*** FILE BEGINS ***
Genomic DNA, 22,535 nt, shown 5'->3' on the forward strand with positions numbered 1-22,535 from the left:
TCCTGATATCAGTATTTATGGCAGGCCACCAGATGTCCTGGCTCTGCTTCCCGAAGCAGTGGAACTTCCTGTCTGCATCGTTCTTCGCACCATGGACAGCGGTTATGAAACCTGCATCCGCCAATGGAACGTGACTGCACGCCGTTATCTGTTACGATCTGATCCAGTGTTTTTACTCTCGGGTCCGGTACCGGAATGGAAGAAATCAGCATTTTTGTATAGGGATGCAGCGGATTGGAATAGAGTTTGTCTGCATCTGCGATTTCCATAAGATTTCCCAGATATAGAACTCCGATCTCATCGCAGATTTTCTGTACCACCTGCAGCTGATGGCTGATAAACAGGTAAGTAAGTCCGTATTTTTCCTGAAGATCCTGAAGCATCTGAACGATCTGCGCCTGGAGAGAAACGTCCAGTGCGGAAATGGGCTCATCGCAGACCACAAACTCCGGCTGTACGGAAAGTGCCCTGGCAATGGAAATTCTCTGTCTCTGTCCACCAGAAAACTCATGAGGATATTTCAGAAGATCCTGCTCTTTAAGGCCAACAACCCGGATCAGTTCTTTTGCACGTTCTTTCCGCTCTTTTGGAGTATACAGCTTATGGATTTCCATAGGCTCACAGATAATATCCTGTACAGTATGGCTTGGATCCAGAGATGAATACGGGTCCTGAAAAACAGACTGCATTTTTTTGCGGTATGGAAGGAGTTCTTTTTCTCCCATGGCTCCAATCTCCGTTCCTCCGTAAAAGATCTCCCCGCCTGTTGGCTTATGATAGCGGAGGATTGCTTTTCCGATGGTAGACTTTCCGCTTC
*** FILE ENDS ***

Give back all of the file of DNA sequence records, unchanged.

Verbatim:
Genomic DNA, 22,535 nt, shown 5'->3' on the forward strand with positions numbered 1-22,535 from the left:
TCCTGATATCAGTATTTATGGCAGGCCACCAGATGTCCTGGCTCTGCTTCCCGAAGCAGTGGAACTTCCTGTCTGCATCGTTCTTCGCACCATGGACAGCGGTTATGAAACCTGCATCCGCCAATGGAACGTGACTGCACGCCGTTATCTGTTACGATCTGATCCAGTGTTTTTACTCTCGGGTCCGGTACCGGAATGGAAGAAATCAGCATTTTTGTATAGGGATGCAGCGGATTGGAATAGAGTTTGTCTGCATCTGCGATTTCCATAAGATTTCCCAGATATAGAACTCCGATCTCATCGCAGATTTTCTGTACCACCTGCAGCTGATGGCTGATAAACAGGTAAGTAAGTCCGTATTTTTCCTGAAGATCCTGAAGCATCTGAACGATCTGCGCCTGGAGAGAAACGTCCAGTGCGGAAATGGGCTCATCGCAGACCACAAACTCCGGCTGTACGGAAAGTGCCCTGGCAATGGAAATTCTCTGTCTCTGTCCACCAGAAAACTCATGAGGATATTTCAGAAGATCCTGCTCTTTAAGGCCAACAACCCGGATCAGTTCTTTTGCACGTTCTTTCCGCTCTTTTGGAGTATACAGCTTATGGATTTCCATAGGCTCACAGATAATATCCTGTACAGTATGGCTTGGATCCAGAGATGAATACGGGTCCTGAAAAACAGACTGCATTTTTTTGCGGTATGGAAGGAGTTCTTTTTCTCCCATGGCTCCAATCTCCGTTCCTCCGTAAAAGATCTCCCCGCCTGTTGGCTTATGATAGCGGAGGATTGCTTTTCCGATGGTAGACTTTCCGCTTC